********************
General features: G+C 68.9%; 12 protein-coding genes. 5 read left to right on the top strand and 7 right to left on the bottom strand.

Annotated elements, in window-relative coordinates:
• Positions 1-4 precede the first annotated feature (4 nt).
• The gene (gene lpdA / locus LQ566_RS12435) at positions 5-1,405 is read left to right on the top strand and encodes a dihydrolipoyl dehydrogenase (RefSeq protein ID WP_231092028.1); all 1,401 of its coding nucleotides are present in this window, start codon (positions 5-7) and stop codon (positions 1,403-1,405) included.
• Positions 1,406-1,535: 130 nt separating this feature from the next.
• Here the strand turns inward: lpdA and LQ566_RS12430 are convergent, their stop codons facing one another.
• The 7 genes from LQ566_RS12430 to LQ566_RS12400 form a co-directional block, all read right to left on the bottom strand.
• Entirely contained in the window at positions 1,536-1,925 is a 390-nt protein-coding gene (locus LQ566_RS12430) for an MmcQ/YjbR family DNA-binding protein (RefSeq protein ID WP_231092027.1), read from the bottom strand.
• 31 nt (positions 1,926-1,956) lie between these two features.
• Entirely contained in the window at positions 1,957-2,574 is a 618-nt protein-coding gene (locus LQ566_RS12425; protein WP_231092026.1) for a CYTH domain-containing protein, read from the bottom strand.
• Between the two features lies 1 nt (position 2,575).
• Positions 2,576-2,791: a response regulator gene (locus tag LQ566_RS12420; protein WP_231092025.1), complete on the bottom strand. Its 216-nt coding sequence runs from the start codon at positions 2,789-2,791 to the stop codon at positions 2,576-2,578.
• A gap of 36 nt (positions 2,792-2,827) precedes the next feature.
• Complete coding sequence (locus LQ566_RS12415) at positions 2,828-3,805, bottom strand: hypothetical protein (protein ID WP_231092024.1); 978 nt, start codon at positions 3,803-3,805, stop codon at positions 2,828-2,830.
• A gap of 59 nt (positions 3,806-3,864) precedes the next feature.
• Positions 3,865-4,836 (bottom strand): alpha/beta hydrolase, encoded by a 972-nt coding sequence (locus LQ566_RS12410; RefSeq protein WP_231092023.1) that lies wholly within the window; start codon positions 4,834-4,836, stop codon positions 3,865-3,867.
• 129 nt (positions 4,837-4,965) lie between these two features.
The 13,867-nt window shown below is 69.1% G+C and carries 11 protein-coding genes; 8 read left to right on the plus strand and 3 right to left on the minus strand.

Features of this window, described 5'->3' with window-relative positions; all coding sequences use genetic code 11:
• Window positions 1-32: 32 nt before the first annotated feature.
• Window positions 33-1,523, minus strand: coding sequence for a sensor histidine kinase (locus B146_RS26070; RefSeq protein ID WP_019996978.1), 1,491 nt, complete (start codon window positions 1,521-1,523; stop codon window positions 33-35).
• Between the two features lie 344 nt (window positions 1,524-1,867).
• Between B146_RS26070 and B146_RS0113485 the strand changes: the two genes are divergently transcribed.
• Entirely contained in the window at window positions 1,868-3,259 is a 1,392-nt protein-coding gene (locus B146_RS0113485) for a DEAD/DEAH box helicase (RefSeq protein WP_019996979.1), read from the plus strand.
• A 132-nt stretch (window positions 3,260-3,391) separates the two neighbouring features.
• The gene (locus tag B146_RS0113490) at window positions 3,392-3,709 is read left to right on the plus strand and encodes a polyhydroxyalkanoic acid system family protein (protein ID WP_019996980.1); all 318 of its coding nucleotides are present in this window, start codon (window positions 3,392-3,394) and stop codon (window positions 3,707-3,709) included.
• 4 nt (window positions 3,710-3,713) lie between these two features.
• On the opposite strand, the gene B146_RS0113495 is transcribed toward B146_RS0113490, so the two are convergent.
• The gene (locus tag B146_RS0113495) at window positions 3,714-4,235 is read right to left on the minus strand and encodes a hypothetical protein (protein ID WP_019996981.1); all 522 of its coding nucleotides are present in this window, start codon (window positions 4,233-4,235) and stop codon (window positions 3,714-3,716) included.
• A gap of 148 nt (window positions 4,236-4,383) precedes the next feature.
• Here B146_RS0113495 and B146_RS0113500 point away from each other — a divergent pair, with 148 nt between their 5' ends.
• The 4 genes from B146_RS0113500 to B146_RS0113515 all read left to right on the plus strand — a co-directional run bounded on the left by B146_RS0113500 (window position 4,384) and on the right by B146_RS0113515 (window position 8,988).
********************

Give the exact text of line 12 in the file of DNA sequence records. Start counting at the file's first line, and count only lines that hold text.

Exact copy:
• Positions 2,576-2,791: a response regulator gene (locus tag LQ566_RS12420; protein WP_231092025.1), complete on the bottom strand. Its 216-nt coding sequence runs from the start codon at positions 2,789-2,791 to the stop codon at positions 2,576-2,578.